Passport card with chatty RFID chip draws privacy ire

New chipped passcards are unencrypted and readable up to 30 feet away

A proposed new RFID-enabled passport card intended for use by Americans frequently traveling to Canada, Mexico, Bermuda and the Caribbean poses serious security and privacy risks for users, the Center for Democracy and Technology (CDT) warned this week.

Among the concerns are the potential for the government and private entities to use the card for location tracking and the relative ease that the card can be manipulated for identity theft purposes, the CDT said.

The Washington-based think tank's warning was prompted by a final ruling in the Federal Register from the U.S. Department of State on Dec. 31 calling for the use of so-called vicinity read radio frequency identification (RFID) technology on proposed new passport cards. The department first announced plans to use RFID chips for new passport cards back in October 2006 and has been going through a process of collecting and responding to comments on its plans.

The identification cards would be needed by residents who don't have passports for verifying their identity at land, air and sea border crossings. They are to be issued as part of the Departments of State and Homeland Security's Western Hemisphere Travel Initiative, or WHTI. The credit card-size passport cards will use vicinity-read RFID technology, allowing customs and border protection officials to read them from at least 20 to 30 feet away. The goal is to substantially reduce wait times at the border by allowing officials to access and queue up an individual's information even before he reaches the official.

The approach is substantially different from the proximity-read technology being used in U.S. electronic passports, and it offers fewer protections, according to Ari Schwartz, deputy director at the CDT. Electronic passports contain all of the same identification data that appears on the first page of a passport, and includes a digital photograph and a digital signature. But the information on those chips is encrypted at all times and can only be accessed by physically swiping the card through a reader at the border crossing.

In contrast, said Schwartz, the proposed RFID-enabled passport cards can be read from a distance, and without user notice, consent or control over when the information is collected. Additionally, information from the card is transmitted in the clear -- that is, without encryption. The RFID technology itself is also more susceptible to electronic eavesdropping and hacking, which makes the cards less tamper resistant compared to electronic passports, he said.

"So you have a situation where you are sending out identity information in the clear over a long distance," using a less-than-secure technology, Schwartz said.

The State Department itself has said that the passport cards will not contain any identity information such as name, date of birth, Social Security number or place of birth. Instead, all it will contain is a unique identifying number that will be used to access a cardholder's identifying information, which is stored separately on a secure Customs and Border Patrol system.

But the identification number itself is personal information, the CDT noted, because it is unique and corresponds to a computer file with personal identification information in a government database.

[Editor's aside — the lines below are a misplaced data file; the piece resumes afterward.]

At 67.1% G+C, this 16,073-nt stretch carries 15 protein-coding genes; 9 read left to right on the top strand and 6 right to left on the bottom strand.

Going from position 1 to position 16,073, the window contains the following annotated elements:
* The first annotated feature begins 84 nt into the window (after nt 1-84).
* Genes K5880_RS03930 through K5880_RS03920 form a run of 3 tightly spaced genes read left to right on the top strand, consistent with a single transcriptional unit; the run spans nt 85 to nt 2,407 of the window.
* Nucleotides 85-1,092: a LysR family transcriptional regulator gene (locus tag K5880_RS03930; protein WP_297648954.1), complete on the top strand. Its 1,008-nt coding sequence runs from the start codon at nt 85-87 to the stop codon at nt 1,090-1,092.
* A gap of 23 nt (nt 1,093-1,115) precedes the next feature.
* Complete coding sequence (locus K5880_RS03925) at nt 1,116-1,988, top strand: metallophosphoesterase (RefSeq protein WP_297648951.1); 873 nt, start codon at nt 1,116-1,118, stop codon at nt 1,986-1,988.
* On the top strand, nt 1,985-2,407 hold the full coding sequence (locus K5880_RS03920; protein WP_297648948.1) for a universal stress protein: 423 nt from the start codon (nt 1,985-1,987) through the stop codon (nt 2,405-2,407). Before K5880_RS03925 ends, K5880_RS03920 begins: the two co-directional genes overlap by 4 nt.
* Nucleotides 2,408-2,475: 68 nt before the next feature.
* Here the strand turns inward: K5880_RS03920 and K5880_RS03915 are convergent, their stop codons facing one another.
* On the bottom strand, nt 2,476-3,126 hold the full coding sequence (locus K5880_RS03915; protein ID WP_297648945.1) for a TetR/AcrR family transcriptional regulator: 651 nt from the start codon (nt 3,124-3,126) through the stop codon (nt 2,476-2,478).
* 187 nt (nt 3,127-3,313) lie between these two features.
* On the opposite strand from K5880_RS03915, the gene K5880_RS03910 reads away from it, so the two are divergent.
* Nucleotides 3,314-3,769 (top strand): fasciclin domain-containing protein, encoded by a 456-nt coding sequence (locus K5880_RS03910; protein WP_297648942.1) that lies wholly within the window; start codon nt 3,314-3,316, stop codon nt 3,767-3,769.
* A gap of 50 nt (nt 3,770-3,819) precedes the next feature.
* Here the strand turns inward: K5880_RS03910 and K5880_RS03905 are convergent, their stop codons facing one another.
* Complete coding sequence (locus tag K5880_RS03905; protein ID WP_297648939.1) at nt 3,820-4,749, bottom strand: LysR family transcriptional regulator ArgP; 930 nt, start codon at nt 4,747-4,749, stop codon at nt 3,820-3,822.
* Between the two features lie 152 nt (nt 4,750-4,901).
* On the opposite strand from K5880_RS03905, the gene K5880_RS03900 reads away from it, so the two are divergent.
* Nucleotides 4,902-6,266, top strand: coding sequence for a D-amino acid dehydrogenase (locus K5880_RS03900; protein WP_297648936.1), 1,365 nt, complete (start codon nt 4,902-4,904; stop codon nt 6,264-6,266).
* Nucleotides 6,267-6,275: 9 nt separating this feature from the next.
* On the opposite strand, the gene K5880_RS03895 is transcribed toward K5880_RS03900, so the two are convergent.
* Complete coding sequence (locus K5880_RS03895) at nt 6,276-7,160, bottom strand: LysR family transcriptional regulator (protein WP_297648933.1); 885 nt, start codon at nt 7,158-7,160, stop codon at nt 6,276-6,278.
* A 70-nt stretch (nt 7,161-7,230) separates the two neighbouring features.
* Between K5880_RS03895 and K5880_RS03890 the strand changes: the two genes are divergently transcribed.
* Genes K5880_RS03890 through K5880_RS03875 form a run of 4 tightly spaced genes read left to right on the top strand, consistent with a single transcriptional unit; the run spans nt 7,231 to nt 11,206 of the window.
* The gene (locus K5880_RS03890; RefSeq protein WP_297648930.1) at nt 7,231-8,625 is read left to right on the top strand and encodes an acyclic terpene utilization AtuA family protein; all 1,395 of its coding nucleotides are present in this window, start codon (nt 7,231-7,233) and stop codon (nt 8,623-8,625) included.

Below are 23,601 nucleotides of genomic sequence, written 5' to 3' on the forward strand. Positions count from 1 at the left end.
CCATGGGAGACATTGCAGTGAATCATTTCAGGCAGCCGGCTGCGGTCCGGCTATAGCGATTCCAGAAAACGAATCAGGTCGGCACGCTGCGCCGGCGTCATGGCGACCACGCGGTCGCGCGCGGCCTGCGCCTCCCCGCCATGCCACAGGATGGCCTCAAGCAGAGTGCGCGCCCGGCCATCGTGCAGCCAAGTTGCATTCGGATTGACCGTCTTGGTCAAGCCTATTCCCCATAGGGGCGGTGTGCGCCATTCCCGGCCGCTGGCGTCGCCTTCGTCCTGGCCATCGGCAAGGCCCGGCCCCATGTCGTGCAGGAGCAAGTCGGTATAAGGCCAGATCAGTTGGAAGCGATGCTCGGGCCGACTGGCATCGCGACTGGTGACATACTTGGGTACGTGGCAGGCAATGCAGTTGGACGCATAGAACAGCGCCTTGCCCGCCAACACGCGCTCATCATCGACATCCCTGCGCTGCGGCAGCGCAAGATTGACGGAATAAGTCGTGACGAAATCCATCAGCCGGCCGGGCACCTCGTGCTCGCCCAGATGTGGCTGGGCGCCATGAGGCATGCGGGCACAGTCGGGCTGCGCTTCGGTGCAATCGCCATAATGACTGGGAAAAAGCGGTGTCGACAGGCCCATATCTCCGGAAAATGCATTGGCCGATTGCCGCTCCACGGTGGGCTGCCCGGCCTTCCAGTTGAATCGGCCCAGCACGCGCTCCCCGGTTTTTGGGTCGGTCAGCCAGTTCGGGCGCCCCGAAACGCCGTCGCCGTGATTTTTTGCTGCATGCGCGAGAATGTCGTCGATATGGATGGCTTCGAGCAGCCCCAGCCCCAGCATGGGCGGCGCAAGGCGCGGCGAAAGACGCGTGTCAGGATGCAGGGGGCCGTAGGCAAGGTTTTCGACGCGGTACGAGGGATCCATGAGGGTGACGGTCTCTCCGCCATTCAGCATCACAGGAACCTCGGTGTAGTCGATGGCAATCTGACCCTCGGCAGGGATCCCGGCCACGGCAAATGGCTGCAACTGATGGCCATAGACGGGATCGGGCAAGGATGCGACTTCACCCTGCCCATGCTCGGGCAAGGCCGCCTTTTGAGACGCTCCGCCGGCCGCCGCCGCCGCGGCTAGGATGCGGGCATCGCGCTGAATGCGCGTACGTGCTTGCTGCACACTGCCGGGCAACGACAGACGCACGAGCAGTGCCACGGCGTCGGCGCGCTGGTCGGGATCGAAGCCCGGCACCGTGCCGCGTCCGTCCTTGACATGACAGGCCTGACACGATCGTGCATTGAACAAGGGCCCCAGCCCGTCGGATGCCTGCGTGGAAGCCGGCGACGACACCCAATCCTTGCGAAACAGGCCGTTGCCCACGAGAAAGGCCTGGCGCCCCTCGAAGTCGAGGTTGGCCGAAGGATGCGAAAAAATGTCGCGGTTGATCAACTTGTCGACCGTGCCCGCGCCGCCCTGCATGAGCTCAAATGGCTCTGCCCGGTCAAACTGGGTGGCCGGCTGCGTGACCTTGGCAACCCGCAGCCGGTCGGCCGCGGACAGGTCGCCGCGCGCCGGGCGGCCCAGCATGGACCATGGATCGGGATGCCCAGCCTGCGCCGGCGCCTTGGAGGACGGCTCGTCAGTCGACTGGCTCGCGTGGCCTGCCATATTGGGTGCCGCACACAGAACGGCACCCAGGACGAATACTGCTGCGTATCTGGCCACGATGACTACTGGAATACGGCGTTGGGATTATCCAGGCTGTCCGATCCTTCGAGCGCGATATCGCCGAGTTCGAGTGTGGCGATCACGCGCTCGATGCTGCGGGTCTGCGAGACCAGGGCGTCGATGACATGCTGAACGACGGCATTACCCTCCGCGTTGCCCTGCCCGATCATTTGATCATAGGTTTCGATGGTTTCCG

The use of passport cards will also require a separate infrastructure from that used for electronic passports and is unlikely to significantly speed up wait times at the border, Schwartz said.

David Williams, vice president for policy at Citizens Against Government Waste (CAGW) in Washington, said the government's decision to go ahead with the RFID-enabled passport cards "was disappointing but not unexpected. ... Once the government gets something in its head, it usually doesn't change anything."

Like Schwartz, Williams also expressed concern over the potential for such cards to be tampered with relative ease. "We are very concerned about any kind of RFID technology for any kind of identification [purposes]," from both a cost and security perspective, he said. The fact that the cards can be read from a distance, makes it a more attractive hacking target, he said. "RFIDs are great for tracking packages or for going through tolls. The problems begin when you attach it to a person's identity."

In its final ruling in the Federal Register, the State Department acknowledged that it had received over 4,000 comments from a range of individuals and organizations, including Sens. Hillary Clinton and Charles Schumer of New York, Sen. Patrick Leahy of Vermont, and Rep. Louise Slaughter of New York. "The vast majority of the comments were generated from an e-petition launched by CAGW opposing the choice of technology," the ruling noted. "While State and DHS appreciate the comments received, the vast majority reflected an improper understanding of the business model that WHTI is designed to meet and how the technology selected would actually be implemented."

In making its case for vicinity-read cards, the department noted that the unique identifying information stored on such cards had meaning only within the secure CBP system and was useless to anybody when taken out of context. It also added that protective sleeves would be provided to cardholders to protect against the card number being inadvertently transmitted and said that use of the card was entirely optional. That claim in turn raises further questions. The technology as described would meet the description of a Faraday cage, but it's unclear whether an expenditure for such technology is explicitly covered in the budget.

Copyright © 2008 IDG Communications, Inc.

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